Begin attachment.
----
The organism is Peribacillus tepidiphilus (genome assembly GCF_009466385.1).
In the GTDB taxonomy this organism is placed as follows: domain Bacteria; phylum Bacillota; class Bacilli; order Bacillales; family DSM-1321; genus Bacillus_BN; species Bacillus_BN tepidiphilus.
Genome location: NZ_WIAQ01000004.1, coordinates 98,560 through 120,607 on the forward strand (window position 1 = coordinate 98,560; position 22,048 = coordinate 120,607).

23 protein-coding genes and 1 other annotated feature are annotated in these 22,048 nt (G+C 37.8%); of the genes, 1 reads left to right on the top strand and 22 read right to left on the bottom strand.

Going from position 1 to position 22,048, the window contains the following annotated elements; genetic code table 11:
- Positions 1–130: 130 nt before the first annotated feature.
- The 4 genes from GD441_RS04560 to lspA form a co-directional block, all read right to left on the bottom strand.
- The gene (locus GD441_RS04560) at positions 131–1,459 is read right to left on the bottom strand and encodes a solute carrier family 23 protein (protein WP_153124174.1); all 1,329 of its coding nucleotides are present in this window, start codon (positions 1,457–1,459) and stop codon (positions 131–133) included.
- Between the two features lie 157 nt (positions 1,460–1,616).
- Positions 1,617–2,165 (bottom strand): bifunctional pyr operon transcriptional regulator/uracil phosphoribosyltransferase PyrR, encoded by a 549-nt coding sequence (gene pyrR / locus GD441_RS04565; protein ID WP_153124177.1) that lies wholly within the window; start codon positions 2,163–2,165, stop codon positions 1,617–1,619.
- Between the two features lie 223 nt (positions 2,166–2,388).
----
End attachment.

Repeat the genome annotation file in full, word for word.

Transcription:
The organism is Peribacillus tepidiphilus (genome assembly GCF_009466385.1).
In the GTDB taxonomy this organism is placed as follows: domain Bacteria; phylum Bacillota; class Bacilli; order Bacillales; family DSM-1321; genus Bacillus_BN; species Bacillus_BN tepidiphilus.
Genome location: NZ_WIAQ01000004.1, coordinates 98,560 through 120,607 on the forward strand (window position 1 = coordinate 98,560; position 22,048 = coordinate 120,607).

23 protein-coding genes and 1 other annotated feature are annotated in these 22,048 nt (G+C 37.8%); of the genes, 1 reads left to right on the top strand and 22 read right to left on the bottom strand.

Going from position 1 to position 22,048, the window contains the following annotated elements; genetic code table 11:
- Positions 1–130: 130 nt before the first annotated feature.
- The 4 genes from GD441_RS04560 to lspA form a co-directional block, all read right to left on the bottom strand.
- The gene (locus GD441_RS04560) at positions 131–1,459 is read right to left on the bottom strand and encodes a solute carrier family 23 protein (protein WP_153124174.1); all 1,329 of its coding nucleotides are present in this window, start codon (positions 1,457–1,459) and stop codon (positions 131–133) included.
- Between the two features lie 157 nt (positions 1,460–1,616).
- Positions 1,617–2,165 (bottom strand): bifunctional pyr operon transcriptional regulator/uracil phosphoribosyltransferase PyrR, encoded by a 549-nt coding sequence (gene pyrR / locus GD441_RS04565; protein ID WP_153124177.1) that lies wholly within the window; start codon positions 2,163–2,165, stop codon positions 1,617–1,619.
- Between the two features lie 223 nt (positions 2,166–2,388).